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An excerpt from www.HouseOfNames.com archives copyright 2000 - 2016


A family of Strathclyde-Briton were the first to use the name Selkirk. They lived in the former royal burgh county town of Selkirk.

Selkirk Early Origins



The surname Selkirk was first found in Selkirkshire (Scottish Gaelic: Siorrachd Shalcraig), where they held a family seat from early times and their first records appeared on the census rolls taken by the ancient Kings of Scotland to determine the rate of taxation of their subjects.

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Selkirk Spelling Variations


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Selkirk Spelling Variations



In the era before dictionaries, there were no rules governing the spelling or translation of names or any other words. Consequently, there are an enormous number of spelling variations in Medieval Scottish names. Selkirk has appeared as Selkirk, Salkirk, Silkrige, Selkyrk, Selcraig and others.

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Selkirk Early History


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Selkirk Early History



This web page shows only a small excerpt of our Selkirk research. Another 305 words (22 lines of text) covering the years 1291, 1350, 1368, 1676 and 1721 are included under the topic Early Selkirk History in all our PDF Extended History products and printed products wherever possible.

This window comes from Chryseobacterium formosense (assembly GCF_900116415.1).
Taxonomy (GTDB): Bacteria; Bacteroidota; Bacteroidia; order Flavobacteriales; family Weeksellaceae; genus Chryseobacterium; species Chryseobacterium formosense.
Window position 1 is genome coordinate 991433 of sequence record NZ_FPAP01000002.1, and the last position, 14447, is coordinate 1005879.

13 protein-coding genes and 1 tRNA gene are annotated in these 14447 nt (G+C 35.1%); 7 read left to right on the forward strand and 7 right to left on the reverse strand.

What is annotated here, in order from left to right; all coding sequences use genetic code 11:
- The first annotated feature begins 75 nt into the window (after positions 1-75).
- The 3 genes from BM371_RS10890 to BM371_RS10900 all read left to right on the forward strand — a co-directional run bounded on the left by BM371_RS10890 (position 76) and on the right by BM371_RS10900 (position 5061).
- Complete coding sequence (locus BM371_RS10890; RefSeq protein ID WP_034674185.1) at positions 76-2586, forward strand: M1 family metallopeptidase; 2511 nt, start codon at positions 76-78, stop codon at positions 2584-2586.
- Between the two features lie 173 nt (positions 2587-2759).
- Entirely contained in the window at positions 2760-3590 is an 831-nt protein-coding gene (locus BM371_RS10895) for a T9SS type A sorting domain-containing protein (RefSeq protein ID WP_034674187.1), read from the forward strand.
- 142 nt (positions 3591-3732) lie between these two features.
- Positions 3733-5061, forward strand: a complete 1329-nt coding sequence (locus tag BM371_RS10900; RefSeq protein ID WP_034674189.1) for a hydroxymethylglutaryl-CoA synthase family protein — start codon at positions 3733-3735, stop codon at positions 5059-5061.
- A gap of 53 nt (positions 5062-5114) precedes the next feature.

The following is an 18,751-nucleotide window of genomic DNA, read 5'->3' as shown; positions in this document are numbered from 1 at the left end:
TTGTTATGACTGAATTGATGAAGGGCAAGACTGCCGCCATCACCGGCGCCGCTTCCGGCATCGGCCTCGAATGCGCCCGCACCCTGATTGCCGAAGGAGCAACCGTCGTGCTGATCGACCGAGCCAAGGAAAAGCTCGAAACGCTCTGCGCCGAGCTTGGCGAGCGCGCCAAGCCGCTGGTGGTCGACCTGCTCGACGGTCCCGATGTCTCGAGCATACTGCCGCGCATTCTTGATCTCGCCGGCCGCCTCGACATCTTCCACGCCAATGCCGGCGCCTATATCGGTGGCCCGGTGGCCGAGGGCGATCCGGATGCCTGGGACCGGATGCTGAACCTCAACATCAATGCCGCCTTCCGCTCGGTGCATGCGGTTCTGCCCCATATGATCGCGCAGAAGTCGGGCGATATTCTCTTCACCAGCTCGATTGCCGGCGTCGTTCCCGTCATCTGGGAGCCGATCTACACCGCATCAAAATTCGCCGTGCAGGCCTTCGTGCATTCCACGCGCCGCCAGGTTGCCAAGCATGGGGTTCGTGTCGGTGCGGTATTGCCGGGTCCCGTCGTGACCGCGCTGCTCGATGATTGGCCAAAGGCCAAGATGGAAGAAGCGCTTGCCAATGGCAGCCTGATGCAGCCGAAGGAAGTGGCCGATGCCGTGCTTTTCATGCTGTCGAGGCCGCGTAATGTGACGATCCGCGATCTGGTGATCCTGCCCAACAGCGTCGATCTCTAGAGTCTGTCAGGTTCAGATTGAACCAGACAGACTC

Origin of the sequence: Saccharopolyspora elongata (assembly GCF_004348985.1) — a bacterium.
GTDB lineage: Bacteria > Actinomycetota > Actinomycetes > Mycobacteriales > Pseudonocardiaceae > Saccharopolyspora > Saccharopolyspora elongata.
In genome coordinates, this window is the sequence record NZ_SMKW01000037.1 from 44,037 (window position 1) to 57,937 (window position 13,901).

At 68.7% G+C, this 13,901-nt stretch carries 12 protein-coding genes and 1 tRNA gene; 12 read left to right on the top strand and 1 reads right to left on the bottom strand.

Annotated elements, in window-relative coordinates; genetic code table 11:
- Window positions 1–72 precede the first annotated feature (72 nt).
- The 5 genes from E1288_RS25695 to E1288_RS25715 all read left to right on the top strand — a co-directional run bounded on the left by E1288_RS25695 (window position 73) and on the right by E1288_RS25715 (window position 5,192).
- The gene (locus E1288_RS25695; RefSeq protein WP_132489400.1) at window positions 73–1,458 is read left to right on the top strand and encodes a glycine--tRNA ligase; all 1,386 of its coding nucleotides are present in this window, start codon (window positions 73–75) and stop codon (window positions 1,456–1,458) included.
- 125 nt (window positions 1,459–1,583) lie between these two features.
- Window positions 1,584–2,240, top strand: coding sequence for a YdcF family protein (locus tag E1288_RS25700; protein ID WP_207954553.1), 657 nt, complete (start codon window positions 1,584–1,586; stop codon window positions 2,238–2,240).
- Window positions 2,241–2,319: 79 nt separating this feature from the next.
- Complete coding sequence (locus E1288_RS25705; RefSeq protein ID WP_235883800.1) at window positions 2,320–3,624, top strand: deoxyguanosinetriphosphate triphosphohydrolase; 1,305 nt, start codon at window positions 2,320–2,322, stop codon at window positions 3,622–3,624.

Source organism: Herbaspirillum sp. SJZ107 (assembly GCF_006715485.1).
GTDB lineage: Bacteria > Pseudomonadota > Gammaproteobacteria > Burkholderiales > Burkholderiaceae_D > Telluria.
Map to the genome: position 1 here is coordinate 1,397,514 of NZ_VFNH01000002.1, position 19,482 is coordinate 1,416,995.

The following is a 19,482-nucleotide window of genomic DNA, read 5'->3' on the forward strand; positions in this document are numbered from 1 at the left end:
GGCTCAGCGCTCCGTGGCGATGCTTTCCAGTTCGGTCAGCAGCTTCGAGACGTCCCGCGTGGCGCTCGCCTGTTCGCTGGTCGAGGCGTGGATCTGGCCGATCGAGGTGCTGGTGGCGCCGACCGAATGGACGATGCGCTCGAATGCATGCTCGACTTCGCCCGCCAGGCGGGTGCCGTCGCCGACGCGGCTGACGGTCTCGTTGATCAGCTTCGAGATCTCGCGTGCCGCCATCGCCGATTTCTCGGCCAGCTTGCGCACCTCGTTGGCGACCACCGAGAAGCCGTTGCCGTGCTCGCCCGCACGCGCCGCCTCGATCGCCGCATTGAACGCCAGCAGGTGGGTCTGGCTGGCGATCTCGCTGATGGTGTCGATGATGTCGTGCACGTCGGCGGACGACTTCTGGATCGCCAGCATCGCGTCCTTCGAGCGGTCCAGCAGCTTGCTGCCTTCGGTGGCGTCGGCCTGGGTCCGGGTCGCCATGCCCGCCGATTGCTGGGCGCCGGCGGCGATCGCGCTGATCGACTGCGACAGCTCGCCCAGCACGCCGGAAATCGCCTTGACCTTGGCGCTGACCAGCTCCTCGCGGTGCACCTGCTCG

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Selkirk Early Notables (pre 1700)


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Selkirk Early Notables (pre 1700)



Another 46 words (3 lines of text) are included under the topic Early Selkirk Notables in all our PDF Extended History products and printed products wherever possible.

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The Great Migration


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The Great Migration



The freedom, opportunity, and land of the North American colonies beckoned. There, Scots found a place where they were generally free from persecution and where they could go on to become important players in the birth of new nations. Some fought in the American War of Independence, while others went north to Canada as United Empire Loyalists. The ancestors of all of these Scottish settlers have been able to recover their lost national heritage in the last century through highland games and Clan societies in North Ameri ca. Among them:

Selkirk Settlers in United States in the 18th Century

  • James Selkirk who settled in New York State in 1774

Selkirk Settlers in United States in the 19th Century

  • D Selkirk, who landed in San Francisco, California in 1851
  • James M Selkirk, who landed in Savanna(h), Georgia in 1854
  • James Selkirk, who arrived in Georgia in 1855

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Contemporary Notables of the name Selkirk (post 1700)


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Contemporary Notables of the name Selkirk (post 1700)



  • Neil Selkirk (b. 1947), English-born, American portrait photographer, known for his work for Esquire Magazine and the New York Times Magazine